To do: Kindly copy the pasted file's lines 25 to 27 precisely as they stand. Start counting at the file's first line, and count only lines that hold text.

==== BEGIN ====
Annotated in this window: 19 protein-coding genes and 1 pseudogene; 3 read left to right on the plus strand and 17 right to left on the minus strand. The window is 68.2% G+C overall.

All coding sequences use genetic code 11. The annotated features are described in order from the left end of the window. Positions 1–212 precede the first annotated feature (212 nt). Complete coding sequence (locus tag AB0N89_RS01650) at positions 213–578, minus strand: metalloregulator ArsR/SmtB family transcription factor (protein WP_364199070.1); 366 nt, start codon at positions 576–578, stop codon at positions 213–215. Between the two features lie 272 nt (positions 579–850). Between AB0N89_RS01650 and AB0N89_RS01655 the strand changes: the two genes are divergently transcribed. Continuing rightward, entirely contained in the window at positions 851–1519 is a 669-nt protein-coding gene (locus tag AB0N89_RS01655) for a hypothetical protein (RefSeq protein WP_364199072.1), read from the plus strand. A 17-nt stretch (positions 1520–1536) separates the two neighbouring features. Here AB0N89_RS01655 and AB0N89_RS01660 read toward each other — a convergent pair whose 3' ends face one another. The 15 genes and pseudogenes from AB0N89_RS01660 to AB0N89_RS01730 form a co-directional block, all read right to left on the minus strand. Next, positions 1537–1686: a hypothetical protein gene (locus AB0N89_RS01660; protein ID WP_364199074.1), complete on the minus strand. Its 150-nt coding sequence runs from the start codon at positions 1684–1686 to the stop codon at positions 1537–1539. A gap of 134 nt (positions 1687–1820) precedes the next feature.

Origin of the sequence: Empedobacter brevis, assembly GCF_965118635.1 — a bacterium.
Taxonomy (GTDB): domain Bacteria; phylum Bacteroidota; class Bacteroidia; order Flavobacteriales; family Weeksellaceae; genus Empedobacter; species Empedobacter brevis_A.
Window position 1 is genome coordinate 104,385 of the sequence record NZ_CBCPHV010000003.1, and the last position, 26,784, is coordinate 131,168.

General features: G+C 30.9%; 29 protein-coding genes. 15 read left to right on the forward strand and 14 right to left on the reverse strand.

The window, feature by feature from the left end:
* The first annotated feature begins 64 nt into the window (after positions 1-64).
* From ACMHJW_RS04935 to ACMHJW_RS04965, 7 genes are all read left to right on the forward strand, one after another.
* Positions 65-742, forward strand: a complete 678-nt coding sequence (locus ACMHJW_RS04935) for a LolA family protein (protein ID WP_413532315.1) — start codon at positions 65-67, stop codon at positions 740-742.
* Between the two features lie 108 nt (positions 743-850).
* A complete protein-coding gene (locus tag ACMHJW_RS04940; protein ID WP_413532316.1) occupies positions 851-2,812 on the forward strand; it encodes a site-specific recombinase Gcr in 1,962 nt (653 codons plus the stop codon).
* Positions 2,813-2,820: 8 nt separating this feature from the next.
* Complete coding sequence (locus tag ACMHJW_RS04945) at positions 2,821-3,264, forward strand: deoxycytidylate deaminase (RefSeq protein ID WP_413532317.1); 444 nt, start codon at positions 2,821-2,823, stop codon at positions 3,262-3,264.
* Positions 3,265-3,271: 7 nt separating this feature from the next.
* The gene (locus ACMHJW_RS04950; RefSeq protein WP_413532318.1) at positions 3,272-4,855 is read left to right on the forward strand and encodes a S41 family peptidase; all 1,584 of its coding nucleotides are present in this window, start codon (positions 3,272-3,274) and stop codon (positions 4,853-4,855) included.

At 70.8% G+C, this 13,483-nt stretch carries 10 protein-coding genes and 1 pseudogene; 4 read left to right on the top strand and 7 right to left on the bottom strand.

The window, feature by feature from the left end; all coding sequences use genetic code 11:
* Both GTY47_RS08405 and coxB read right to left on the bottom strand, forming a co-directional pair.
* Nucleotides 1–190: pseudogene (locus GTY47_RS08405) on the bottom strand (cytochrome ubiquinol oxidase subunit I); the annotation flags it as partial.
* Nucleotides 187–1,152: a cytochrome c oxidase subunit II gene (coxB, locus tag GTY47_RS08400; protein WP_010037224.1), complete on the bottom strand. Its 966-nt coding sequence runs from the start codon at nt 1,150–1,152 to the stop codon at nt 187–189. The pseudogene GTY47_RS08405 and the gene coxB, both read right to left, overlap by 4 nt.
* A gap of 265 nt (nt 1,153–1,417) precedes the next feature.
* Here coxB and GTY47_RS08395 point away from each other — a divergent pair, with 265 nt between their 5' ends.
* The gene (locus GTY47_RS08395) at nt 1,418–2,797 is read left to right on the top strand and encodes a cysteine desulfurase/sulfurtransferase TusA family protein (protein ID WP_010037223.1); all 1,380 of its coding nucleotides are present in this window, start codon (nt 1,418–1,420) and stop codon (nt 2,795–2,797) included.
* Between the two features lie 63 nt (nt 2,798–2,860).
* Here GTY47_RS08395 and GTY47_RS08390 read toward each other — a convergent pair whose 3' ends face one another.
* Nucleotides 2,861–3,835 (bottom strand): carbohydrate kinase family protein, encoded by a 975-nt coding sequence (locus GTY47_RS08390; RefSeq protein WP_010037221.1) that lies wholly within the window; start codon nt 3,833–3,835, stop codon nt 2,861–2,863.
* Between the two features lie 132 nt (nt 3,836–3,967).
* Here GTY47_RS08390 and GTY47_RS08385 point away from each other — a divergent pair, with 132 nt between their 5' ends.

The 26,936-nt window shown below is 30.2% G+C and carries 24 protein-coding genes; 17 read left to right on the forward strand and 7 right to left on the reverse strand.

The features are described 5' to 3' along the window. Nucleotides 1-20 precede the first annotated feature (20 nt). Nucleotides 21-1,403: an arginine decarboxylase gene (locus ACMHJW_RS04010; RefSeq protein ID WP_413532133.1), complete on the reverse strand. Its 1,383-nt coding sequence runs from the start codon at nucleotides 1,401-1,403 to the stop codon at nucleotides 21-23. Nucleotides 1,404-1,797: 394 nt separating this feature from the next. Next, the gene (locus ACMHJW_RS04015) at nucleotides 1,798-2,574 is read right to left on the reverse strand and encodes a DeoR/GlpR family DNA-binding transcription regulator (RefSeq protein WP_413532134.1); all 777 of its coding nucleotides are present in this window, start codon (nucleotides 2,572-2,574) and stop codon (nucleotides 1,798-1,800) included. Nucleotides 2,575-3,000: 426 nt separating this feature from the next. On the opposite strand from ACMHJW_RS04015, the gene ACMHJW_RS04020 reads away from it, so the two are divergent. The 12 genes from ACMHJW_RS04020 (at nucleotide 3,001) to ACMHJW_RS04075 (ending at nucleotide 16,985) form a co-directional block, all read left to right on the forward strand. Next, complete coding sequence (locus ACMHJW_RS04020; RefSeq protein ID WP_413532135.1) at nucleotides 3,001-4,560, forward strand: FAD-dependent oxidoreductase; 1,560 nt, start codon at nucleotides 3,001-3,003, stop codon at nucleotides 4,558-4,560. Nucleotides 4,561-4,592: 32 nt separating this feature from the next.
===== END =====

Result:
* Between the two features lie 63 nt (nt 2,798–2,860).
* Here GTY47_RS08395 and GTY47_RS08390 read toward each other — a convergent pair whose 3' ends face one another.
* Nucleotides 2,861–3,835 (bottom strand): carbohydrate kinase family protein, encoded by a 975-nt coding sequence (locus GTY47_RS08390; RefSeq protein WP_010037221.1) that lies wholly within the window; start codon nt 3,833–3,835, stop codon nt 2,861–2,863.